"In the morning, however, as soon as it was light, I went upon deck, and found all the sailors busy on one side of the vessel, apparently talking to someone in the sea. It was, in fact, a sledge, like that we had seen before, which had drifted towards us in the night on a large fragment of ice. Only one dog remained alive; but there was a human being within it whom the sailors were persuading to enter the vessel. He was not, as the other traveller seemed to be, a savage inhabitant of some undiscovered island, but a European. When I appeared on deck the master said, 'Here is our captain, and he will not allow you to perish on the open sea.'
"On perceiving me, the stranger addressed me in English, although with a foreign accent. 'Before I come on board your vessel,' said he, 'will you have the kindness to inform me whither you are bound?'
"You may conceive my astonishment on hearing such a question addressed to me from a man on the brink of destruction and to whom I should have supposed that my vessel would have been a resource which he would not have exchanged for the most precious wealth the earth can afford. I replied, however, that we were on a voyage of discovery towards the northern pole.
"Upon hearing this he appeared satisfied and consented to come on board." Vol. I. p. 22.
After proper applications, the stranger is recovered, and of course a strong attachment, takes place between him and his preserver; and, in due season, after much struggling with melancholy and sullenness, he prevails upon himself to tell his own story.
Frankenstein was a Genevese by birth, of honorable parentage, and betrothed, from his earliest years, to an orphan cousin, with whom he had been brought up, Elizabeth Lavenza. In his youth, he manifested a strong bent for natural philosophy, at first, indeed, a little perverted by an accidental acquaintance with the early masters of this science, and an initiation into the mystical fancies of Cornelius Agrippa, Albertus Magnus, and Paracelsus; a short residence at the University of Ingolstadt, however corrected this bias, and he soon distinguished himself among the students, by his extraordinary proficiency in the various branches of chemical knowledge. One of the phænomena which particularly engrossed his attention, was no less than "the principle of life;" to examine this, he had recourse to death, he studied anatomy, and watched the progress of decay and corruption in the human body, in dissecting rooms and charnel-houses; at length, "after days and nights of incredible labour and fatigue, I succeeded in discovering the cause of generation or life: nay, more, I became myself capable of bestowing animation upon lifeless matter."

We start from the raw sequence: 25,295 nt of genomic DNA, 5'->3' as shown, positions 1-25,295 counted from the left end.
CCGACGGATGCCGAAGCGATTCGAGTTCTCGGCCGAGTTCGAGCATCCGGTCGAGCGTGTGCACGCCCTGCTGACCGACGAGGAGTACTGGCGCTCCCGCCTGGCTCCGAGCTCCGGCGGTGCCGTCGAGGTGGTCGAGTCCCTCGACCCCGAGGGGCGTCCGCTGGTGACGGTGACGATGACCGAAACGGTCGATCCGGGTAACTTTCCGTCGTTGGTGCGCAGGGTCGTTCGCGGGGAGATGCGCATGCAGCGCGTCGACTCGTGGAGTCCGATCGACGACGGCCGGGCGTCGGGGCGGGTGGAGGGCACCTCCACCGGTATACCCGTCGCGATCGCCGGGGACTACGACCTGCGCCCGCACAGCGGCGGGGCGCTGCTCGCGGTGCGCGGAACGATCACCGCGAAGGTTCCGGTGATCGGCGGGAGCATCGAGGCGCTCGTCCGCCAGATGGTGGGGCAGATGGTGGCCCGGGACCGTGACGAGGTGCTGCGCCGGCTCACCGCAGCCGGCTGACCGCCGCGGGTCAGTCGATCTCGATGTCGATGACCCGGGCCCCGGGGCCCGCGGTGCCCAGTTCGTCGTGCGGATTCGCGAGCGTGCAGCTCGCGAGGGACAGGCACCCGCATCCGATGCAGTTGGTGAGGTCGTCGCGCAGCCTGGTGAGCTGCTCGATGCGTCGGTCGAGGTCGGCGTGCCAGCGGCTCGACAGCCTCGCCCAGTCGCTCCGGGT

When once in possession of this power, it is not to be supposed that he could long leave it unemployed; and, as the minuteness of parts formed a great hindrance to the speedy execution of his design, he determined to make the being which he was to endow with life, of a gigantic stature, "that is to say, about eight feet in height, and proportionably large." We pass over the months which he employed in this horrible process, and hasten to the grand period of consummation.
"It was on a dreary night of November that I beheld the accomplishment of my toils. With an anxiety that almost amounted to agony, collected the instruments of life around me, that I might infuse a spark of being into the lifeless thing that lay at my feet. It was already one in the morning; the rain pattered dismally against the panes, and my candle was nearly burnt out, when, by the glimmer of the half-extinguished light, I saw the dull yellow eye of the creature open; it breathed hard, and a convulsive motion agitated its limbs.
"How can I describe my emotions at this catastrophe, or how delineate the wretch whom with such infinite pains and care I had endeavoured to form? His limbs were in proportion, and I had selected his features as beautiful. Beautiful!—Great God! His yellow skin scarcely covered the work of muscles and arteries beneath; his hair was of a lustrous black, and flowing; his teeth of a pearly whiteness; but these luxuriances only formed a more horrid contrast with his watery eyes, that seemed almost of the same colour as the dun white sockets in which they were set, his shrivelled complexion and straight black lips.